Told her that one actually IS a Canadian Goose, because that's where the goose had come from. She cussed me out, but never came back again.

:sad:
 

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Whitetail deer, not white-tailed deer.

And they're Canada geese, not canadian.
You're correct on the Canada goose but wrong on white-tailed deer. :wink2:
 

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Antlered Pennsylvania (163,750) buck per SqMi (3.7)


Antlerless Pennsylvania (203,409) baldies per SqMi ((4.5)


That is 39,659 more antlerless than antlered



8.2 deer per SqMi.


for the 2017/18 season not last season but the season before.


Proof PA is bucking the national trends and we are not like the other states. Why would we want to be like them. Waugh!
 

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Antlered Pennsylvania (163,750) buck per SqMi (3.7)


Antlerless Pennsylvania (203,409) baldies per SqMi ((4.5)


That is 39,659 more antlerless than antlered



8.2 deer per SqMi.


for the 2017/18 season not last season but the season before.


Proof PA is bucking the national trends and we are not like the other states. Why would we want to be like them. Waugh!

We must rank number one for killing all those deer with the fewest amount of shots possible.
 

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Antlered Pennsylvania (163,750) buck per SqMi (3.7)


Antlerless Pennsylvania (203,409) baldies per SqMi ((4.5)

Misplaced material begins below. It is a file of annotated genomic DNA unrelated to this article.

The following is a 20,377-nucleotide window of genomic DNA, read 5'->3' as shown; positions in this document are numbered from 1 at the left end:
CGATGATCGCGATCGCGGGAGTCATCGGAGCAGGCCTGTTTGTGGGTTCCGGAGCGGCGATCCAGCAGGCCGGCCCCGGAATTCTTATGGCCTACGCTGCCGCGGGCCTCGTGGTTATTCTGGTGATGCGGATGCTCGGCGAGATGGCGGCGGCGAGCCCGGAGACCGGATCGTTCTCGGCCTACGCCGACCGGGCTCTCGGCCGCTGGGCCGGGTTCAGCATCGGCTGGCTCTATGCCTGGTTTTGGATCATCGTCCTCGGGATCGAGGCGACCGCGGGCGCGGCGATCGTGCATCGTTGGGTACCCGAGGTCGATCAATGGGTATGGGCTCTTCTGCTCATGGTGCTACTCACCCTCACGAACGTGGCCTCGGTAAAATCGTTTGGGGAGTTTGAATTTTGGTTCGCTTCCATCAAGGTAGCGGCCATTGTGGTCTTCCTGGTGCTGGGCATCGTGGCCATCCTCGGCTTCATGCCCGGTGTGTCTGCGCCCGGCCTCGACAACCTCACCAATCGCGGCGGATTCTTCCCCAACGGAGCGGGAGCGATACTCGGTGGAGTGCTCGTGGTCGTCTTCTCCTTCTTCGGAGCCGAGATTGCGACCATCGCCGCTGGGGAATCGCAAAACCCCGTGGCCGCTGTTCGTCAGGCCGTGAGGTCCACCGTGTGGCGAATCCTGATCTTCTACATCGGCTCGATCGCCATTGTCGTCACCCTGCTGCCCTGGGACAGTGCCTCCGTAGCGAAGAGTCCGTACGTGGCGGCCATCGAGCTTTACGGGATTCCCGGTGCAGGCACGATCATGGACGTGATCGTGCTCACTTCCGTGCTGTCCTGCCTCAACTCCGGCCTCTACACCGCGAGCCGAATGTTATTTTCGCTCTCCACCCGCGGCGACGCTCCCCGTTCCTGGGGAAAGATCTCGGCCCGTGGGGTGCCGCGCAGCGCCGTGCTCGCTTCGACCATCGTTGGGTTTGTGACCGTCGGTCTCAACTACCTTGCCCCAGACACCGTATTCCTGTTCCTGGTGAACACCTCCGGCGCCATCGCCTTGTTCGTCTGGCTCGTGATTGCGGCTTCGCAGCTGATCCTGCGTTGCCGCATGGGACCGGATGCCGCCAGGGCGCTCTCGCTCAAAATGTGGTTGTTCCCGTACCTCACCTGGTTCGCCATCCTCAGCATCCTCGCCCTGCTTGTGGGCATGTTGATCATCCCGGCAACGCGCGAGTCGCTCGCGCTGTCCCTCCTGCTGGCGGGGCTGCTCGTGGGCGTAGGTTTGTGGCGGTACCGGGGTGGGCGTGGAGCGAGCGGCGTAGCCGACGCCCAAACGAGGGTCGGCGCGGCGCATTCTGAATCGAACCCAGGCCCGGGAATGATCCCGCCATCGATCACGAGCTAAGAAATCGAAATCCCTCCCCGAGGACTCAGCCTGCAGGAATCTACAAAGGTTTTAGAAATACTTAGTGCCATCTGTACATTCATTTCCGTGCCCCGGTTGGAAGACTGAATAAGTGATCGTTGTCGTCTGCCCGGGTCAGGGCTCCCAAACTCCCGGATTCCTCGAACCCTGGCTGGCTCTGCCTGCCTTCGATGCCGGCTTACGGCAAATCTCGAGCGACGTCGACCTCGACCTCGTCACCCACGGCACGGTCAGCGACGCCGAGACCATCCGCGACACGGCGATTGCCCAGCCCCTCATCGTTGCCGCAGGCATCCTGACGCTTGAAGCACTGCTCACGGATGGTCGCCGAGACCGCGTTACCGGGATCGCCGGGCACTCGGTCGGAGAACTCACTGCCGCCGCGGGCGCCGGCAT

That is 39,659 more antlerless than antlered



8.2 deer per SqMi.


for the 2017/18 season not last season but the season before.


Proof PA is bucking the national trends and we are not like the other states. Why would we want to be like them. Waugh!

We also have the 2nd highest percentage of fawns in the antlerless harvest at 36%.

The top states for antlerless to antlered buck. We didn't make that list.
• QDMA's Whitetail Report 2019 WhitetailReport
Top States Antlerless Deer Per Antlered Buck Harvested
State 2017 Ratio
Delaware 2.0
Georgia 1.7
Maryland 1.7
Indiana 1.5
New Jersey 1.4
Ohio 1.4
Rhode Island 1.4
 

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Could that 36% fawns in the antlerless harvest be a factor towards the other thread where it says our recruitment is trending downward? If our average has been in the 20 to 25% range and now it is 36% that has to impact fawn recruitment into the herd. Not sure if it is looked at in that way. Waugh!
 

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the avg. for fawns in the harvest was around 40% since they started keeping track and its been declining over the last 5 years. we were around 20-24% button bucks in the harvest annually.
 

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Yes the percentage of fawns in the antlerless deer harvest has been declining and I am sure that is what is driving the data that suggests our fawn recruitment has declined.